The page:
(6) If the unpublished observations, findings, results or hypotheses of other persons or other institutions are used in a manuscript, their written consent must be obtained and their authorship to be indicated, unless subject to contrary conventions of the according discipline. If researchers are named as co-authors in a publication without their consent and feel unable to provide post hoc approval, they can be expected to take legal action regarding their inclusion as an author against the person primarily responsible or the editor and/or journal in question.
(7) It is in the spirit of research practice to publish new results in the foreseeable future. Researchers who collaborate on a project owe it to each other to support the pursuit of this purpose. This includes raising doubts about the quality of research results or procedures in a timely manner. Hence contributors may not fundamentally refuse publication.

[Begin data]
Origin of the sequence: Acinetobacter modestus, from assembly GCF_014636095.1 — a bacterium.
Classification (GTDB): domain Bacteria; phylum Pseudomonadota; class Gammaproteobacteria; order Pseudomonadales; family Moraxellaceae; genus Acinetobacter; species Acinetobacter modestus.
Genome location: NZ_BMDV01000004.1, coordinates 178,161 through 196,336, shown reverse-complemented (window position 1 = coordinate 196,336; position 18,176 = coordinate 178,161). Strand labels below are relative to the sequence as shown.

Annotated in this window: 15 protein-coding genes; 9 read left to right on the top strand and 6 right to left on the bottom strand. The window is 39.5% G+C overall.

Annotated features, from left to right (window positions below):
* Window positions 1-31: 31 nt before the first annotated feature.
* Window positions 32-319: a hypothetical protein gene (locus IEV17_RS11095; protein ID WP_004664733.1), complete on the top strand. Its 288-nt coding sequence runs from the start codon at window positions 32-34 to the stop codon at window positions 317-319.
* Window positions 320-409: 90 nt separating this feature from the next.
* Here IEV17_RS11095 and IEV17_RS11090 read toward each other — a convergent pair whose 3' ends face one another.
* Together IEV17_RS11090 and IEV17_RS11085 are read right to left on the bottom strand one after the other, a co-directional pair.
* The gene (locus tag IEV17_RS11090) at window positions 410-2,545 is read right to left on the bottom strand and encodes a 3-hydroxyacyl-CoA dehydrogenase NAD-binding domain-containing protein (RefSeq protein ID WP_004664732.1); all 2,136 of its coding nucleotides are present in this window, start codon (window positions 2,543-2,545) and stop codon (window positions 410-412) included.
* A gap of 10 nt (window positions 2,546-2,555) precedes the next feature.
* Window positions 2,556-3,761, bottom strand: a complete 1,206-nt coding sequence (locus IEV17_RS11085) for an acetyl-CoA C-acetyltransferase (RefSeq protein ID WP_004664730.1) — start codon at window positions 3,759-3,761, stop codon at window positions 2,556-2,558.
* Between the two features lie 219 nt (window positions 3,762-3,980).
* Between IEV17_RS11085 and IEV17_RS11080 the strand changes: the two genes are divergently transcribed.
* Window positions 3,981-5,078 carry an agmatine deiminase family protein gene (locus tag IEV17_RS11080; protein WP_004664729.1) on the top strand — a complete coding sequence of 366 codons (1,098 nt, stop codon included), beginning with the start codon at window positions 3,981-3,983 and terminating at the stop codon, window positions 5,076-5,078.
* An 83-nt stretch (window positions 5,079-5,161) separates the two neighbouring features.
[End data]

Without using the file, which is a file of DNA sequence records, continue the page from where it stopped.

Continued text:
(8) All co-authors are jointly entitled to the right of publication. Changes of the work may only be made with the consent of all co-authors. However, individual co-authors may not refuse their consent to publication or amendment in bad faith. It is against the rules of good research practice to terminate the collaboration without reasonable cause or to prevent the publication of results as a co-author on whose consent the publication is dependent without a valid reason. Refusals to publish must be justified with verifiable criticism of the data, methods or results.
(9) Should a co-author suspect that consent has been refused in bad faith, they may contact one of the ombudspersons for good research practice.
(10) Authors select the publication medium carefully, with due regard for its credibility, quality and visibility in the respective field of discourse.